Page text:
Saturday, November 7, 2015

My Scariest Halloween: Racism at an animal rights protest




I have been attending (or organizing) animal rights protests since 1987, and I have cried at them due to the cruelty that is inflicted on animals – from the rattlesnake roundups in Oklahoma to walking with the elephants back to the railroad cars. But I have never left a protest in tears because of comments I heard from an animal rights activist until now.

This Halloween, I was among about 30 other activists protesting an amusement park that offers both rides and animals in captivity for entertainment.  After leafleting at this location for years, we know that many people go just for the rides and not the animal abuse.

As a Black family walked past us toward the park’s entrance, I heard (but did not see) one of my fellow activists make a comment to them. Someone from the family replied, “We are just a Black family trying to enjoy ourselves.” Although I did not hear what the family said first, I did hear part of what the activists said in response: “It doesn’t matter; we are all the same” and “We are all Earthlings; we are no different.”

I watched the family’s response, and the husband laughed to his friends and said, “They say we are all the same.”

Looking at two activists nearby (a Latina who I knew and a white woman), I said, “This is the problem when animal rights activists say shit like this.”

They were confused as to why I had a problem with this and then I realized that they were the ones yelling this rhetoric.

Recognizing that I initially did not handle the situation in the best way, I tried to recover quickly and show patience, and that was when I realized that nothing I said mattered. What I’d heard was only the tip of the iceberg.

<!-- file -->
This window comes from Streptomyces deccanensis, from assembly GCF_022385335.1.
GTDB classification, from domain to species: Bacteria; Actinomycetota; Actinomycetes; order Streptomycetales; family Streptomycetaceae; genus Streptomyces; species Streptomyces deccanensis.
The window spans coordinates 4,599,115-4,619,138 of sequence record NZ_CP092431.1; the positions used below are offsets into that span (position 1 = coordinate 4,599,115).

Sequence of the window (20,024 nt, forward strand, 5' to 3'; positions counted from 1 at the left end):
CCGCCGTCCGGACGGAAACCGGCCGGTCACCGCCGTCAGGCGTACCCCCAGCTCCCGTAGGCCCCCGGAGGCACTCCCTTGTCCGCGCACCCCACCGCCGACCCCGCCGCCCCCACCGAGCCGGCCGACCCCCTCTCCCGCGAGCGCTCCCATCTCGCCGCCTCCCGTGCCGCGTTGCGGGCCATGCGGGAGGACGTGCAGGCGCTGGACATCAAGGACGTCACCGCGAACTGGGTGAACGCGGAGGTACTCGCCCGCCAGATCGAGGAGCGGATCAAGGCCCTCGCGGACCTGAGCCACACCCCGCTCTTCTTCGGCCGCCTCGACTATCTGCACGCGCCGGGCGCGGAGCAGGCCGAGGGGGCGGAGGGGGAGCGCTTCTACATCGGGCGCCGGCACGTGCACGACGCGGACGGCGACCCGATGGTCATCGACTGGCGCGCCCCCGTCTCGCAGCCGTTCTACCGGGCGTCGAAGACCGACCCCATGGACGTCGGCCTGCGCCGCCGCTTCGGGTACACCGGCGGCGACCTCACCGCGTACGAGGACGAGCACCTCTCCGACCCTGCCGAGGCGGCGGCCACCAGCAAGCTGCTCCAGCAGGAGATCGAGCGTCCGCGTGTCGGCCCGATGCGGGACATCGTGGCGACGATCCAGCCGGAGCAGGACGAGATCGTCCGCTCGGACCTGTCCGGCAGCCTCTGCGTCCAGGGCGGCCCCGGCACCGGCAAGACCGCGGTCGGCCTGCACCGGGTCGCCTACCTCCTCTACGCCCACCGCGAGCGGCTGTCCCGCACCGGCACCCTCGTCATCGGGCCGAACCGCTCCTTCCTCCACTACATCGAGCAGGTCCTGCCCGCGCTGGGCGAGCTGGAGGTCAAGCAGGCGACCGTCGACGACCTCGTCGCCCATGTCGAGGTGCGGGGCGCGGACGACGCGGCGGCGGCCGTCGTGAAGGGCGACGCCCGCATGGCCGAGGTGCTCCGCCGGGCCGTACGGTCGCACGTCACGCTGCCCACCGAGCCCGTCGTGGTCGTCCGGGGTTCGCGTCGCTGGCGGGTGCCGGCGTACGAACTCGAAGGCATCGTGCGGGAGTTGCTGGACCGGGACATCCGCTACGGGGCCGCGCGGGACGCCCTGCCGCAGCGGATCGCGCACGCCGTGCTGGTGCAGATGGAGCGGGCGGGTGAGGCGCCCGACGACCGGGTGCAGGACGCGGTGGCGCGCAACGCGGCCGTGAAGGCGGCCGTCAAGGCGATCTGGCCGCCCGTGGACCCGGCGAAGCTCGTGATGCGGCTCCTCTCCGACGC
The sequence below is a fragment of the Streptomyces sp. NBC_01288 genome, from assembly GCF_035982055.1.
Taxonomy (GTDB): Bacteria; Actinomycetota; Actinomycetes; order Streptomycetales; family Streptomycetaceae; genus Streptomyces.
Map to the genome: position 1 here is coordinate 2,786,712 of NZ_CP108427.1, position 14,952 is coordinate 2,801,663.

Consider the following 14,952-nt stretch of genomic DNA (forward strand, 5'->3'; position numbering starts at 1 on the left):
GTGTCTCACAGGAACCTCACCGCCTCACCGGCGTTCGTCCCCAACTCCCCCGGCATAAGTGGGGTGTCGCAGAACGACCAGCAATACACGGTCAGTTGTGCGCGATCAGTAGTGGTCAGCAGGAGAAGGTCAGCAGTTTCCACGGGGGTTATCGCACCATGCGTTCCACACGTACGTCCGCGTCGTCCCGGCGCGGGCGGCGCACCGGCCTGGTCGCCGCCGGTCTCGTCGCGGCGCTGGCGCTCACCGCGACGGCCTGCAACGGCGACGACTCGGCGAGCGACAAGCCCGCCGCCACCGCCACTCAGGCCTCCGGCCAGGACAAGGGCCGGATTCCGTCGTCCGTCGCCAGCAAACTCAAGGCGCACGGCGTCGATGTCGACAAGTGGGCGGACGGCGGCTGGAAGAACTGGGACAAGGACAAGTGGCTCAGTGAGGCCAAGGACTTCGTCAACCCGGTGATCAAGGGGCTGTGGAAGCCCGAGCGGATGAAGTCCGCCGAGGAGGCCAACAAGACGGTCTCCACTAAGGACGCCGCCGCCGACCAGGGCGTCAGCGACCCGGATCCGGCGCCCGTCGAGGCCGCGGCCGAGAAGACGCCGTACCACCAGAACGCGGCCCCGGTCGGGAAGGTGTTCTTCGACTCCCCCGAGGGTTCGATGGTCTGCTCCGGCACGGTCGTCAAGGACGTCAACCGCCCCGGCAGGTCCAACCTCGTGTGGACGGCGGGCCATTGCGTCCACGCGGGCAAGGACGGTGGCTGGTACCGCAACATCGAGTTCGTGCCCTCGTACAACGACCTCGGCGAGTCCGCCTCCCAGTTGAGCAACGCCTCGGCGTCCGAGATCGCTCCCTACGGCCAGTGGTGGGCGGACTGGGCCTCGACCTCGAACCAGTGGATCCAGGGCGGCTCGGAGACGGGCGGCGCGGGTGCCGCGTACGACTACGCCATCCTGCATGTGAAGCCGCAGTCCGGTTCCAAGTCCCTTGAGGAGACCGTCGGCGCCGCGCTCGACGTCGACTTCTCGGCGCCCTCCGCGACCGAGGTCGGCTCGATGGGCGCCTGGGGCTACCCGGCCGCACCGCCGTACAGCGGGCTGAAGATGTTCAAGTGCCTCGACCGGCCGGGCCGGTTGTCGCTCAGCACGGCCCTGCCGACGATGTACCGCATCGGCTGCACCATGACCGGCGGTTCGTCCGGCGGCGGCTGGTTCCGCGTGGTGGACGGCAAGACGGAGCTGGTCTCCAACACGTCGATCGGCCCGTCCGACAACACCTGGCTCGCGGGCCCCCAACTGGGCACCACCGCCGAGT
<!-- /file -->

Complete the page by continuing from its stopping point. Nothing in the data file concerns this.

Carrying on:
They continued to say, “It is true; we are all the same, and all of the oppressions are the same.” I said that saying things like that and “All Lives Matter” is problematic.

I tried to explain that we as animal people need to show that we are not racists (well, at this point I had not realized what I was in for) and that we need to fight the image that we care more about non-human animals than human animals.

What followed were some of the most racist comments I have ever heard.  They told me that they (meaning Black people) complain about everything, they all say they are too busy with their own lives, they are always rude and angry, they don’t care about animals, they like to eat meat, and they are not special.

When I tried to relate to the Latina about how people say horrible things about our people as well, she looked shocked and told me it was not true. She said, “Yeah, but our lives were different,” and I said, “Yes, for some of us, this was our land— but they were brought over as slaves.” She said, “They need to get over that – it was a long time ago.”

I truly believe I was in shock, and my mind could not process what was happening.

I continued to try to relate to the Latina from our perspective by using the word “we,” but it was clear they thought I meant animal activists. Eventually I had to tell the white woman I wasn’t talking to her, to which she let me know what she thought of me, and the Latina told me she didn’t care about me and she only cared about the animals.

I tried to explain that if they truly cared about helping the animals, then we needed to relay the information in more effective ways in order to connect with more people.

I did mention how the Black community is taking the vegan and animal rights causes to heart, with vegan hip-hop dinners, etc.

I also apologized for this venue not being the best place to talk about these issues, and the white woman said she didn’t need me to tell her how to think.

I also tried to continue to explain how when I speak to people of color about being a vegan and an activist, I have to dispel the notion that we do not care about people.  (In hindsight I wonder why I continued.)

I have dealt with racist people in the animal rights movement before (people not knowing I was a Chicana and over the phone telling me not to move to particular areas because Mexicans lived there), not to mention racist comments when issues like charreadas come up, or Sheriff Joe, and of course, there was the time I was speaking at Boston University and a white woman interrupted me to insist that farm workers love their work. (The brilliant Dr. Breeze Harper reminded me the next morning that many white people have a romantic notion of what farm work is like.)